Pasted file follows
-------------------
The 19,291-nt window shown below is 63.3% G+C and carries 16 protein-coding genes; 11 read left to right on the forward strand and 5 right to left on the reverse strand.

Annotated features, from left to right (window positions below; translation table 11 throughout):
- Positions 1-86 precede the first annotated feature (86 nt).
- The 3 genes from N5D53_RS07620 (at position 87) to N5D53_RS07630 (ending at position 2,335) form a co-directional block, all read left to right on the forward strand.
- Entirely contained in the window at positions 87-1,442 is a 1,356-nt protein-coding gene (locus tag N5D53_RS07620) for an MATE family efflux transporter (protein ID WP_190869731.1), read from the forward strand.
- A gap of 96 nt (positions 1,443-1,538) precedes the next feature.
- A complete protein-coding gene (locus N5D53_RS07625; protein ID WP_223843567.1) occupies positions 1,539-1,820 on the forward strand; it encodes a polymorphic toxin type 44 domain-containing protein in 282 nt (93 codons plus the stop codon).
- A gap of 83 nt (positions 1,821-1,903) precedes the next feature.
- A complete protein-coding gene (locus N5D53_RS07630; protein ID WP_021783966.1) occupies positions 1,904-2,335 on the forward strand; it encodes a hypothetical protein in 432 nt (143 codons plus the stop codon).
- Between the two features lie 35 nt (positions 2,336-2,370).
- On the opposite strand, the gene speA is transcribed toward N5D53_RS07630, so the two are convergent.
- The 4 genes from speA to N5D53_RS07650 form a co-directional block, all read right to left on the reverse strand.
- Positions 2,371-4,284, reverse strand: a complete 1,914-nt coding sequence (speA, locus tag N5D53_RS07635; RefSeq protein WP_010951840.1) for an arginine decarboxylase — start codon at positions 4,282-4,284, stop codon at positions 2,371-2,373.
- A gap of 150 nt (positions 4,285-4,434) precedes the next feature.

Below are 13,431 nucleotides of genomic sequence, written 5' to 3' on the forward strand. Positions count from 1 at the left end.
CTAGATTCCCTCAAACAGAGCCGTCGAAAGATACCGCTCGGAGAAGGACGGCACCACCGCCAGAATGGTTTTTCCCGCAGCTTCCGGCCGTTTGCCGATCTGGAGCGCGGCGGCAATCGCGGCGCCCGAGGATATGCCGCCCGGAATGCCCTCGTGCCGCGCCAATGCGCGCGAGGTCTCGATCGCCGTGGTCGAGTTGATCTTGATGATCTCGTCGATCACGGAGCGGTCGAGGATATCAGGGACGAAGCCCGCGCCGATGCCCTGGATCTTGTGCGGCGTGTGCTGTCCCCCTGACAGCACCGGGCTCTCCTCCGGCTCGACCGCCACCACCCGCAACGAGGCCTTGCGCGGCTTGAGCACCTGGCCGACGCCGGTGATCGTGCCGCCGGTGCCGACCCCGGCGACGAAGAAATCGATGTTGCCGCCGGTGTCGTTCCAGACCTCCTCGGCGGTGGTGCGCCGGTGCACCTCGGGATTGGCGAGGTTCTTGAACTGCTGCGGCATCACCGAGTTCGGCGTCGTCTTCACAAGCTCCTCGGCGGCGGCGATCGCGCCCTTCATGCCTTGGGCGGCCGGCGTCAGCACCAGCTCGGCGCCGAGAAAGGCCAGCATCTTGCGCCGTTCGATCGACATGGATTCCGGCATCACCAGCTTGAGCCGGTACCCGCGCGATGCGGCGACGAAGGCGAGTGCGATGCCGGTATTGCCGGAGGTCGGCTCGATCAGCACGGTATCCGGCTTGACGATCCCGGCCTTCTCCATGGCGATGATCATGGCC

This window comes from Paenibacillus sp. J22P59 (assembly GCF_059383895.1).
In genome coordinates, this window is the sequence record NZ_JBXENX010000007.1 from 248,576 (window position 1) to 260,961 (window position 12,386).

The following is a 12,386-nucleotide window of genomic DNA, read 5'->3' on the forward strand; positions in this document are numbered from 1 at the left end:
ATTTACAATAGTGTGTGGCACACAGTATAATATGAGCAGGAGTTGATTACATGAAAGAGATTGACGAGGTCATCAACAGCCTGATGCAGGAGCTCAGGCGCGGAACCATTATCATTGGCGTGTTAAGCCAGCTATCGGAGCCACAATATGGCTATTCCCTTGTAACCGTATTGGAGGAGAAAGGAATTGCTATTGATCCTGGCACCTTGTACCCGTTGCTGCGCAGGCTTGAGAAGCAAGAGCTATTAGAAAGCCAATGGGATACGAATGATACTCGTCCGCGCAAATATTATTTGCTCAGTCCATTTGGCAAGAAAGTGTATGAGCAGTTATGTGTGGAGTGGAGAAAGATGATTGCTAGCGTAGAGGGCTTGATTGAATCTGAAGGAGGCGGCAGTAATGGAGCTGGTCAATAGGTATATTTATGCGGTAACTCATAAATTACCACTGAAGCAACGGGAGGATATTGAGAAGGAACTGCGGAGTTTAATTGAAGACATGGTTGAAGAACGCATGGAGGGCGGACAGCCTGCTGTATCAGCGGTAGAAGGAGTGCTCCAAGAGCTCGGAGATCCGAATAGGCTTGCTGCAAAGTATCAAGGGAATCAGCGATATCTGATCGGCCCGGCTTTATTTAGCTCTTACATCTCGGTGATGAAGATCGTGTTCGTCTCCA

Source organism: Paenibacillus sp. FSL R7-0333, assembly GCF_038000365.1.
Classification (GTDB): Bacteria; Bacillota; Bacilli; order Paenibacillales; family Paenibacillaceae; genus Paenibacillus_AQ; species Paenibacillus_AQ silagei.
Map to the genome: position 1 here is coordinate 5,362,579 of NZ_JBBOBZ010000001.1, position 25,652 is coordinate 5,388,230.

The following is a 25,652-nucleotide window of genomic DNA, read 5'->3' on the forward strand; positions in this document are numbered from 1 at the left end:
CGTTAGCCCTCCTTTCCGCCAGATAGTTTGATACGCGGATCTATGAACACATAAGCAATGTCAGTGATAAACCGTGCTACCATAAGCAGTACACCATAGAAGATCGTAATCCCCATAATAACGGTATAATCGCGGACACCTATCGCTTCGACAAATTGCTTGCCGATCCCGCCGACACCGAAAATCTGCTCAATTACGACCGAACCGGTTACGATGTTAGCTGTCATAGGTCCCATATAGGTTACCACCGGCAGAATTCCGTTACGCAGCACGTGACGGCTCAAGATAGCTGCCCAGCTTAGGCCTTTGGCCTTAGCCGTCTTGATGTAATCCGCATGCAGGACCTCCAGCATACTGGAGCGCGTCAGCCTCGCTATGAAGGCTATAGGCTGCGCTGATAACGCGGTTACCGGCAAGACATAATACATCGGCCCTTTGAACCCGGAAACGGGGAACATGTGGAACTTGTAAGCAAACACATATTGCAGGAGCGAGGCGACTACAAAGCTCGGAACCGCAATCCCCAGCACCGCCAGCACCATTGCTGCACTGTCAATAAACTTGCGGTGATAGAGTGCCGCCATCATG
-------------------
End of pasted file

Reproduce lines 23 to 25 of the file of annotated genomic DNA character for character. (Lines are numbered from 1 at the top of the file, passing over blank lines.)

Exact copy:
Map to the genome: position 1 here is coordinate 5,362,579 of NZ_JBBOBZ010000001.1, position 25,652 is coordinate 5,388,230.

The following is a 25,652-nucleotide window of genomic DNA, read 5'->3' on the forward strand; positions in this document are numbered from 1 at the left end:
CGTTAGCCCTCCTTTCCGCCAGATAGTTTGATACGCGGATCTATGAACACATAAGCAATGTCAGTGATAAACCGTGCTACCATAAGCAGTACACCATAGAAGATCGTAATCCCCATAATAACGGTATAATCGCGGACACCTATCGCTTCGACAAATTGCTTGCCGATCCCGCCGACACCGAAAATCTGCTCAATTACGACCGAACCGGTTACGATGTTAGCTGTCATAGGTCCCATATAGGTTACCACCGGCAGAATTCCGTTACGCAGCACGTGACGGCTCAAGATAGCTGCCCAGCTTAGGCCTTTGGCCTTAGCCGTCTTGATGTAATCCGCATGCAGGACCTCCAGCATACTGGAGCGCGTCAGCCTCGCTATGAAGGCTATAGGCTGCGCTGATAACGCGGTTACCGGCAAGACATAATACATCGGCCCTTTGAACCCGGAAACGGGGAACATGTGGAACTTGTAAGCAAACACATATTGCAGGAGCGAGGCGACTACAAAGCTCGGAACCGCAATCCCCAGCACCGCCAGCACCATTGCTGCACTGTCAATAAACTTGCGGTGATAGAGTGCCGCCATCATG